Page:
Caracas, June 13, 2017 (venezuelanalysis.com) – Venezuela’s Housing Ministry and Supreme Court executive office were attacked Monday as jailed opposition leader Leopoldo Lopez called on the country’s armed forces to “rebel” against the Maduro government.
Opposition leaders rallied their supporters to once again take to the streets in nationwide marches on Supreme Court offices, which ended in renewed violence.
The focus of the unrest was the wealthy eastern Caracas municipality of Chacao, where over 150 masked militants besieged Venezuela’s Housing Ministry with Molotov cocktails and blunt objects.
Opposition supporters destroyed the front gate and reportedly caused damage to the public attention offices in the first two levels of the building, leading the ministry’s employees to flee to higher floors. Ultimately 973 workers were evacuated from the building by firefighters, including 45 children from the ministry’s nursery. Twenty-five children received medical attention, Justice Minister Nestor Reverol has indicated.
Among the 973 people evacuated from the Housing Ministry were 45 children. (Ministerio de Vivienda)
According to Minister Manuel Quevedo, the attack is the 15th instance of opposition violence against Housing Ministry facilities nationwide, which have been frequently targeted for their role in building 1.6 million affordable homes for Venezuela’s poor.
The Supreme Court’s Executive Magistracy (DEM) in Chacao was also attacked for the fourth time in 70 days on Monday, leading to the evacuation of the office’s 2500 workers.
Hundreds of opposition supporters surrounded the building, which they proceeded to set on fire with Molotovs and homemade explosive devices in an act photographed by international journalists. Protesters broke into the high court office and carried out pieces of furniture that they subsequently burnt in the streets.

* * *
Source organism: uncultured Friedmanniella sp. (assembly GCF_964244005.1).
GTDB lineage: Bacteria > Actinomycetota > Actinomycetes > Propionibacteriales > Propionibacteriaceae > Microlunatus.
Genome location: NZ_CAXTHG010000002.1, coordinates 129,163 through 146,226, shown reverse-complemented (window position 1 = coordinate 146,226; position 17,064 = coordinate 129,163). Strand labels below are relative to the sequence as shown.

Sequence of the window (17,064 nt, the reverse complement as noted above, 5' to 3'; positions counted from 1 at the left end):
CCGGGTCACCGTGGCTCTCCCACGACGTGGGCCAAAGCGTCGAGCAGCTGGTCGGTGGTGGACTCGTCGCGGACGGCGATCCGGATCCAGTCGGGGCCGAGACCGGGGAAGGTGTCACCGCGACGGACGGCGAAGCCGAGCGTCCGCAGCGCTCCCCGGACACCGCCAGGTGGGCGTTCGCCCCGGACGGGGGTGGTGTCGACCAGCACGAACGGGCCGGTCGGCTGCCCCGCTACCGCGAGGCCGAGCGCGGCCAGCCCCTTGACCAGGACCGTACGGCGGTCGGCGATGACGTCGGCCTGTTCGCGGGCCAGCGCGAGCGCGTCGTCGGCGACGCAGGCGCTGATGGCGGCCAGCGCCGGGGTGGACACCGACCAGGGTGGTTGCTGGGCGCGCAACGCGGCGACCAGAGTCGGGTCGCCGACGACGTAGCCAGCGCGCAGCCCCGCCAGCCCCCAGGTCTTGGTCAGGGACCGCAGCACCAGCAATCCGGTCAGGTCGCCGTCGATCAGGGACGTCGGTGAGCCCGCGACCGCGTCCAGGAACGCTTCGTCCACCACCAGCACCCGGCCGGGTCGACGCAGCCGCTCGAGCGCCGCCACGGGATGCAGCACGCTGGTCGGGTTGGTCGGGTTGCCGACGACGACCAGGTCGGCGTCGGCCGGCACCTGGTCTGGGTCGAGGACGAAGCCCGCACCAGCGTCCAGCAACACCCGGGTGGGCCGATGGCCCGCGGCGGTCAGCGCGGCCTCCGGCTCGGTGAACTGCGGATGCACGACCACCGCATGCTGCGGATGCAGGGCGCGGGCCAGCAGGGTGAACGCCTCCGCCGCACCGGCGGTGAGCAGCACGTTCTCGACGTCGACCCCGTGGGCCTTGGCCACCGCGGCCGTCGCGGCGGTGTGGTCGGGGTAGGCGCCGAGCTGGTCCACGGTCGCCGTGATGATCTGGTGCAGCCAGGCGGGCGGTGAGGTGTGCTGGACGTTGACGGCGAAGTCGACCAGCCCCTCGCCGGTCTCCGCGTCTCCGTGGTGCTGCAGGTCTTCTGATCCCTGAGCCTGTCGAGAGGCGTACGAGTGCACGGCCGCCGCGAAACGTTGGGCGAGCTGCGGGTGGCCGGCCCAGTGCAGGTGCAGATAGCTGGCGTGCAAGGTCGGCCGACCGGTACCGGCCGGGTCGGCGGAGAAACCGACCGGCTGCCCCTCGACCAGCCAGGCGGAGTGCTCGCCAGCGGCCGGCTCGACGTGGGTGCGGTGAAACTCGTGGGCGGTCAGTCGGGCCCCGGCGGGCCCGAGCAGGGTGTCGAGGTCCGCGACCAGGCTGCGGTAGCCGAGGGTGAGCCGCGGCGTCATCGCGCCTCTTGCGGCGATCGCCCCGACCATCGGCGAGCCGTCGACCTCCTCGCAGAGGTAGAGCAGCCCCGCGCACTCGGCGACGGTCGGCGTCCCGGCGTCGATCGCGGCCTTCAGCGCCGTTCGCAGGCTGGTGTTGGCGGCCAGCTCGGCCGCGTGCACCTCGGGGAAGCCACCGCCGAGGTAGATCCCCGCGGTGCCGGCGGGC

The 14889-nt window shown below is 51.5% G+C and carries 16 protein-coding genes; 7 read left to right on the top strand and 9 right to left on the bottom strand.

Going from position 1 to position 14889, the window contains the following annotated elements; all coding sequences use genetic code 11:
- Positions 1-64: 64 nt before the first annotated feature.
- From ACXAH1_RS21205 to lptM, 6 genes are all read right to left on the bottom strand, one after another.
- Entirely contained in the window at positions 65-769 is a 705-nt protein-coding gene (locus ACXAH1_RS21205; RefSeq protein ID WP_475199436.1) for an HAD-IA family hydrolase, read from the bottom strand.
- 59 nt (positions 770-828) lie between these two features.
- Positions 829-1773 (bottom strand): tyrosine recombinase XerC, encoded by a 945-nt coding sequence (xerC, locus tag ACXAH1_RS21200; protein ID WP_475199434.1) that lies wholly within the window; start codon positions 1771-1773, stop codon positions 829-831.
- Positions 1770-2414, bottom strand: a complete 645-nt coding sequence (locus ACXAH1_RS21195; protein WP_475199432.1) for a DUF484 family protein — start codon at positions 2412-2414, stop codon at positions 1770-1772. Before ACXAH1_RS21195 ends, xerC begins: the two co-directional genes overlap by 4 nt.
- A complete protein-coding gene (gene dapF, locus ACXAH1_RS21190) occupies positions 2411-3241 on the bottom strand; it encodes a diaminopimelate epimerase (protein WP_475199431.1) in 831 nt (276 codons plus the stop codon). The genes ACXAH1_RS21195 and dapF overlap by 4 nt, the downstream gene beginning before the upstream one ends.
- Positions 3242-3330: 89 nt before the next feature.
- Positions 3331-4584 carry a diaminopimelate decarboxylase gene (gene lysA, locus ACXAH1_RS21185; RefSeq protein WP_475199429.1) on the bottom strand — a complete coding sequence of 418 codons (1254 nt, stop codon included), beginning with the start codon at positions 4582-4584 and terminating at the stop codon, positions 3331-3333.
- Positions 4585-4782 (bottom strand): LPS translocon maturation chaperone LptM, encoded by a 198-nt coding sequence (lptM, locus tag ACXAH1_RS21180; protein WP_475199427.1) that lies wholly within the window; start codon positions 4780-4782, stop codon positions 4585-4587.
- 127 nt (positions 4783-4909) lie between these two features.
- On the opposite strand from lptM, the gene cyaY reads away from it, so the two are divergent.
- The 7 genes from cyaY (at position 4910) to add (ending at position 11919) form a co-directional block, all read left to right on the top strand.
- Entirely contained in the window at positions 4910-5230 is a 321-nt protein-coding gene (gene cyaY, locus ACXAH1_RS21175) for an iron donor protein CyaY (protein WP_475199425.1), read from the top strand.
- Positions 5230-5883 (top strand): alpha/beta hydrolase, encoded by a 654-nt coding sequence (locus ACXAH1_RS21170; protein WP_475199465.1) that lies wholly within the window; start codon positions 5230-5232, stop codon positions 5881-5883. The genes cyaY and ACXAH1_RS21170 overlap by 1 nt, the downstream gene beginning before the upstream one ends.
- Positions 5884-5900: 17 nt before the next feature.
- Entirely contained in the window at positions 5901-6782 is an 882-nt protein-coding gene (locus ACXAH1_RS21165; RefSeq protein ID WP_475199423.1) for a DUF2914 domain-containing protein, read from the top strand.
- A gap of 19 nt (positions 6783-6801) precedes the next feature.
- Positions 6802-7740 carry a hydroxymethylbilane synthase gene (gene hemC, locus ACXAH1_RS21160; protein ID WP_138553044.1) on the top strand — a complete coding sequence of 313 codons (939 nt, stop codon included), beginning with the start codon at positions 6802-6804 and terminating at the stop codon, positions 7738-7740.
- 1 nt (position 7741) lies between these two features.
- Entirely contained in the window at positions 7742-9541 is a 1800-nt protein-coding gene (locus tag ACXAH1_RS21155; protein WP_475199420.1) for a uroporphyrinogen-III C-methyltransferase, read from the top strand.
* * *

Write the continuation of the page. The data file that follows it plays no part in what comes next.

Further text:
The demonstrators also looted a nearby bank, leaving the entire first floor in shambles and carrying off even the photocopy machines.
Venezuelan Supreme Court President Maikel Moreno responded to the incident with the announcement that the DEM would be moved to another location on the grounds that the opposition-held municipality of Chacao is a “lawless territory”.
Chacao Mayor Ramon Muchacho repudiated the violence against the DEM while insinuating that the attack may have been carried out by “government infiltrators”, in spite of the widely circulated video footage which suggests otherwise. Muchacho did not offer evidence to bolster his assertion, nor acknowledge the attack on the Housing Ministry whose evacuation he attributed to “smoke coming from the DEM and tear gas”.
Authorities have arrested 24 suspects in connection to the violent incidents, which are under investigation by the Public Prosecutor’s office.
Meanwhile in Vargas state, the day’s unrest claimed the life of Socrates Salgado (49), who died under uncertain circumstances in the costal city of La Guaira. Opposition legislators have blamed the death on tear gas allegedly fired by the National Guard, but the account is unconfirmed. A state prosecutor has been dispatched to investigate the incident.
The death brings the total number of those killed in 10 weeks of opposition protests to 76, including at least 11 people dead at the hands of authorities and 21 deaths attributable to opposition political violence.
Monday’s violence comes as jailed Venezuelan opposition leader Leopoldo Lopez released a new video appealing to the nation’s armed forces (FANB) to rise up against their commander-in-chief.
“To the military personnel in the streets, I want to send a very clear, sober message framed by our constitution: you also have a right and duty to rebel,” he implored.
Lopez was sentenced to nearly fourteen years imprisonment in 2015 for his role in leading the previous year’s violent opposition protests demanding the ouster of the elected government, which resulted in 43 dead and nearly a thousand injured.
Lopez’s statement is the latest in a series of opposition calls to mutiny in the FANB. This past April, National Assembly President Julio Borges issued a more subtle appeal to the military’s rank-and-file to disobey orders from their superiors.
Lopez, Borges, and a host of other leading opposition figures were active participants in the US-backed 2002 coup that temporarily ousted then President Hugo Chavez for 47 hours.